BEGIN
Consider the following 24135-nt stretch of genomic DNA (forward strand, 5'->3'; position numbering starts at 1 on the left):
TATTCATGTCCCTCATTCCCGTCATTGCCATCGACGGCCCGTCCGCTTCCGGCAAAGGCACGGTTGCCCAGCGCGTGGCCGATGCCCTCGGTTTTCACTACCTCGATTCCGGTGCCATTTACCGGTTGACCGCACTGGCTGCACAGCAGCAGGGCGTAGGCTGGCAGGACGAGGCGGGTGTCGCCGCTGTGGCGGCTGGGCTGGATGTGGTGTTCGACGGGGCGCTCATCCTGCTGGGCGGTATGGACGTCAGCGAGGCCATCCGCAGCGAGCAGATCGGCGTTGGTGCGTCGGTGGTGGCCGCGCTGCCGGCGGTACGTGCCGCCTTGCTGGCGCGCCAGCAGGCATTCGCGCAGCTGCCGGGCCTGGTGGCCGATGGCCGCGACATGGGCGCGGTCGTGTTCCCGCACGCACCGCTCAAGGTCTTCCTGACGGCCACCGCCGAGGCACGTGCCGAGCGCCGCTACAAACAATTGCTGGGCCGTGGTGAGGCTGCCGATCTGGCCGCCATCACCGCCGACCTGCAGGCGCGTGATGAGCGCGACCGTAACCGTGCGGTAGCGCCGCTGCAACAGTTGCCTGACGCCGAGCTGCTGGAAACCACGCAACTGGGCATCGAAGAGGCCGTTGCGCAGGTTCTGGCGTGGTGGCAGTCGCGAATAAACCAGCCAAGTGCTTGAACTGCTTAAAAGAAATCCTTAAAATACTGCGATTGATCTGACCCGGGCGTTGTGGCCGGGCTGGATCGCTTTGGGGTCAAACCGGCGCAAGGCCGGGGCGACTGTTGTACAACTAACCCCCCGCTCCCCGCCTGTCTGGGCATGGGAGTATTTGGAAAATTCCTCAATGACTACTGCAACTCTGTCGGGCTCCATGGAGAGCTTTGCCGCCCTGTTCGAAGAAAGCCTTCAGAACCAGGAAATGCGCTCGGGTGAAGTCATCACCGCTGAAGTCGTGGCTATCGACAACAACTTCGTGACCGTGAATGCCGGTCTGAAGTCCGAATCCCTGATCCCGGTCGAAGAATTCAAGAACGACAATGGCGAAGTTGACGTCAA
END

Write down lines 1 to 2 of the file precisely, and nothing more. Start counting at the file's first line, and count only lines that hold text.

Consider the following 24135-nt stretch of genomic DNA (forward strand, 5'->3'; position numbering starts at 1 on the left):
TATTCATGTCCCTCATTCCCGTCATTGCCATCGACGGCCCGTCCGCTTCCGGCAAAGGCACGGTTGCCCAGCGCGTGGCCGATGCCCTCGGTTTTCACTACCTCGATTCCGGTGCCATTTACCGGTTGACCGCACTGGCTGCACAGCAGCAGGGCGTAGGCTGGCAGGACGAGGCGGGTGTCGCCGCTGTGGCGGCTGGGCTGGATGTGGTGTTCGACGGGGCGCTCATCCTGCTGGGCGGTATGGACGTCAGCGAGGCCATCCGCAGCGAGCAGATCGGCGTTGGTGCGTCGGTGGTGGCCGCGCTGCCGGCGGTACGTGCCGCCTTGCTGGCGCGCCAGCAGGCATTCGCGCAGCTGCCGGGCCTGGTGGCCGATGGCCGCGACATGGGCGCGGTCGTGTTCCCGCACGCACCGCTCAAGGTCTTCCTGACGGCCACCGCCGAGGCACGTGCCGAGCGCCGCTACAAACAATTGCTGGGCCGTGGTGAGGCTGCCGATCTGGCCGCCATCACCGCCGACCTGCAGGCGCGTGATGAGCGCGACCGTAACCGTGCGGTAGCGCCGCTGCAACAGTTGCCTGACGCCGAGCTGCTGGAAACCACGCAACTGGGCATCGAAGAGGCCGTTGCGCAGGTTCTGGCGTGGTGGCAGTCGCGAATAAACCAGCCAAGTGCTTGAACTGCTTAAAAGAAATCCTTAAAATACTGCGATTGATCTGACCCGGGCGTTGTGGCCGGGCTGGATCGCTTTGGGGTCAAACCGGCGCAAGGCCGGGGCGACTGTTGTACAACTAACCCCCCGCTCCCCGCCTGTCTGGGCATGGGAGTATTTGGAAAATTCCTCAATGACTACTGCAACTCTGTCGGGCTCCATGGAGAGCTTTGCCGCCCTGTTCGAAGAAAGCCTTCAGAACCAGGAAATGCGCTCGGGTGAAGTCATCACCGCTGAAGTCGTGGCTATCGACAACAACTTCGTGACCGTGAATGCCGGTCTGAAGTCCGAATCCCTGATCCCGGTCGAAGAATTCAAGAACGACAATGGCGAAGTTGACGTCAA